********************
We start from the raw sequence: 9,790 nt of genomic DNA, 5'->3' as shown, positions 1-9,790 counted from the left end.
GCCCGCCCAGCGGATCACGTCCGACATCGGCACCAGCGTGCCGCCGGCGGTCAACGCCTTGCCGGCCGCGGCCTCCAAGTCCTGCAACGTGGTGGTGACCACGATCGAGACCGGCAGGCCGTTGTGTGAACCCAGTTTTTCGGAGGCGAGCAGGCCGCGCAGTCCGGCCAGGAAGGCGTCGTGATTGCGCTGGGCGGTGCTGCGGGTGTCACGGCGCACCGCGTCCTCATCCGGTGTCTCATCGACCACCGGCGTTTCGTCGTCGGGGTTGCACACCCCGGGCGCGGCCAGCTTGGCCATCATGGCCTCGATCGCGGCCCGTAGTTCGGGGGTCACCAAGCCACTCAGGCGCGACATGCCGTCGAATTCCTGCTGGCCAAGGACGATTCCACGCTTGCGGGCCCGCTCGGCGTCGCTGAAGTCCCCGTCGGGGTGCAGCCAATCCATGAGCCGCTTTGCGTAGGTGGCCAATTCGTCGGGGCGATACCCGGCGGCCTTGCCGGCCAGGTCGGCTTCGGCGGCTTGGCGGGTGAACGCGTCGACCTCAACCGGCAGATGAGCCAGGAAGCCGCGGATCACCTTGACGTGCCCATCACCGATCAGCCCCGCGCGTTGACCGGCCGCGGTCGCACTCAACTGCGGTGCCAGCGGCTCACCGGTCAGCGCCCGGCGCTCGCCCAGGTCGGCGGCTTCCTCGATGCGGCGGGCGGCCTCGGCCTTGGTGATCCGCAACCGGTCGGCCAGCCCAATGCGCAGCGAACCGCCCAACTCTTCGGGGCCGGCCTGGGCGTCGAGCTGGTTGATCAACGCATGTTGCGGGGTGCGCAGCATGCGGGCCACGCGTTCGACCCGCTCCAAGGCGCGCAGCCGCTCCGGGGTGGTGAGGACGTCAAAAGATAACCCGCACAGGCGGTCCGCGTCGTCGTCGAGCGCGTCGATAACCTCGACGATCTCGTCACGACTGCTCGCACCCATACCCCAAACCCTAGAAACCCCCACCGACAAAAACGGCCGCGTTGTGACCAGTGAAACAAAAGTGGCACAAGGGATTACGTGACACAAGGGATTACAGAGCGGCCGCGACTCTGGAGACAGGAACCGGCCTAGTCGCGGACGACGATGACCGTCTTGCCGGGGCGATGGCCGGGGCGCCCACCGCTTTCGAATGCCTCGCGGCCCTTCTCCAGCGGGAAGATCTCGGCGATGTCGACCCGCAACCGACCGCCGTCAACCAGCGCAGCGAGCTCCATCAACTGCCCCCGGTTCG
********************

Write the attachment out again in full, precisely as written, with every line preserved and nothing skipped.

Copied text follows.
We start from the raw sequence: 9,790 nt of genomic DNA, 5'->3' as shown, positions 1-9,790 counted from the left end.
GCCCGCCCAGCGGATCACGTCCGACATCGGCACCAGCGTGCCGCCGGCGGTCAACGCCTTGCCGGCCGCGGCCTCCAAGTCCTGCAACGTGGTGGTGACCACGATCGAGACCGGCAGGCCGTTGTGTGAACCCAGTTTTTCGGAGGCGAGCAGGCCGCGCAGTCCGGCCAGGAAGGCGTCGTGATTGCGCTGGGCGGTGCTGCGGGTGTCACGGCGCACCGCGTCCTCATCCGGTGTCTCATCGACCACCGGCGTTTCGTCGTCGGGGTTGCACACCCCGGGCGCGGCCAGCTTGGCCATCATGGCCTCGATCGCGGCCCGTAGTTCGGGGGTCACCAAGCCACTCAGGCGCGACATGCCGTCGAATTCCTGCTGGCCAAGGACGATTCCACGCTTGCGGGCCCGCTCGGCGTCGCTGAAGTCCCCGTCGGGGTGCAGCCAATCCATGAGCCGCTTTGCGTAGGTGGCCAATTCGTCGGGGCGATACCCGGCGGCCTTGCCGGCCAGGTCGGCTTCGGCGGCTTGGCGGGTGAACGCGTCGACCTCAACCGGCAGATGAGCCAGGAAGCCGCGGATCACCTTGACGTGCCCATCACCGATCAGCCCCGCGCGTTGACCGGCCGCGGTCGCACTCAACTGCGGTGCCAGCGGCTCACCGGTCAGCGCCCGGCGCTCGCCCAGGTCGGCGGCTTCCTCGATGCGGCGGGCGGCCTCGGCCTTGGTGATCCGCAACCGGTCGGCCAGCCCAATGCGCAGCGAACCGCCCAACTCTTCGGGGCCGGCCTGGGCGTCGAGCTGGTTGATCAACGCATGTTGCGGGGTGCGCAGCATGCGGGCCACGCGTTCGACCCGCTCCAAGGCGCGCAGCCGCTCCGGGGTGGTGAGGACGTCAAAAGATAACCCGCACAGGCGGTCCGCGTCGTCGTCGAGCGCGTCGATAACCTCGACGATCTCGTCACGACTGCTCGCACCCATACCCCAAACCCTAGAAACCCCCACCGACAAAAACGGCCGCGTTGTGACCAGTGAAACAAAAGTGGCACAAGGGATTACGTGACACAAGGGATTACAGAGCGGCCGCGACTCTGGAGACAGGAACCGGCCTAGTCGCGGACGACGATGACCGTCTTGCCGGGGCGATGGCCGGGGCGCCCACCGCTTTCGAATGCCTCGCGGCCCTTCTCCAGCGGGAAGATCTCGGCGATGTCGACCCGCAACCGACCGCCGTCAACCAGCGCAGCGAGCTCCATCAACTGCCCCCGGTTCG